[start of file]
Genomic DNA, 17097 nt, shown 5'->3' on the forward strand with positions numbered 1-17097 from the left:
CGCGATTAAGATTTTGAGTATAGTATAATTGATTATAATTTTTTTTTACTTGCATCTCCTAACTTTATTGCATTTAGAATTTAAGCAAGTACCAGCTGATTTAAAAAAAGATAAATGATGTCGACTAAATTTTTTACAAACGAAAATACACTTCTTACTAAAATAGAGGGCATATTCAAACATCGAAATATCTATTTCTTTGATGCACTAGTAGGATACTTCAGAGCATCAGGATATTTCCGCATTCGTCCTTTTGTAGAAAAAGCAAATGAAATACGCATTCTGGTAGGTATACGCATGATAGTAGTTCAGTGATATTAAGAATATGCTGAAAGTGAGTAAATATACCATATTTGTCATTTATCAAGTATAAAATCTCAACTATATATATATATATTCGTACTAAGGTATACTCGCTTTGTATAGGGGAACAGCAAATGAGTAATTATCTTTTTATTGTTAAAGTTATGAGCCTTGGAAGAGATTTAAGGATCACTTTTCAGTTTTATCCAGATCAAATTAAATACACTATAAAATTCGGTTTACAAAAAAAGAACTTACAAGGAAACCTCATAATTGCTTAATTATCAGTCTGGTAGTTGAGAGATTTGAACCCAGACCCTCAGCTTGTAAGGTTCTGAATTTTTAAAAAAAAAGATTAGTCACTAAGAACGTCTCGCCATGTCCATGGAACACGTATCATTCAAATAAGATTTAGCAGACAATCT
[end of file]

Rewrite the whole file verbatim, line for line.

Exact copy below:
Genomic DNA, 17097 nt, shown 5'->3' on the forward strand with positions numbered 1-17097 from the left:
CGCGATTAAGATTTTGAGTATAGTATAATTGATTATAATTTTTTTTTACTTGCATCTCCTAACTTTATTGCATTTAGAATTTAAGCAAGTACCAGCTGATTTAAAAAAAGATAAATGATGTCGACTAAATTTTTTACAAACGAAAATACACTTCTTACTAAAATAGAGGGCATATTCAAACATCGAAATATCTATTTCTTTGATGCACTAGTAGGATACTTCAGAGCATCAGGATATTTCCGCATTCGTCCTTTTGTAGAAAAAGCAAATGAAATACGCATTCTGGTAGGTATACGCATGATAGTAGTTCAGTGATATTAAGAATATGCTGAAAGTGAGTAAATATACCATATTTGTCATTTATCAAGTATAAAATCTCAACTATATATATATATATTCGTACTAAGGTATACTCGCTTTGTATAGGGGAACAGCAAATGAGTAATTATCTTTTTATTGTTAAAGTTATGAGCCTTGGAAGAGATTTAAGGATCACTTTTCAGTTTTATCCAGATCAAATTAAATACACTATAAAATTCGGTTTACAAAAAAAGAACTTACAAGGAAACCTCATAATTGCTTAATTATCAGTCTGGTAGTTGAGAGATTTGAACCCAGACCCTCAGCTTGTAAGGTTCTGAATTTTTAAAAAAAAAGATTAGTCACTAAGAACGTCTCGCCATGTCCATGGAACACGTATCATTCAAATAAGATTTAGCAGACAATCT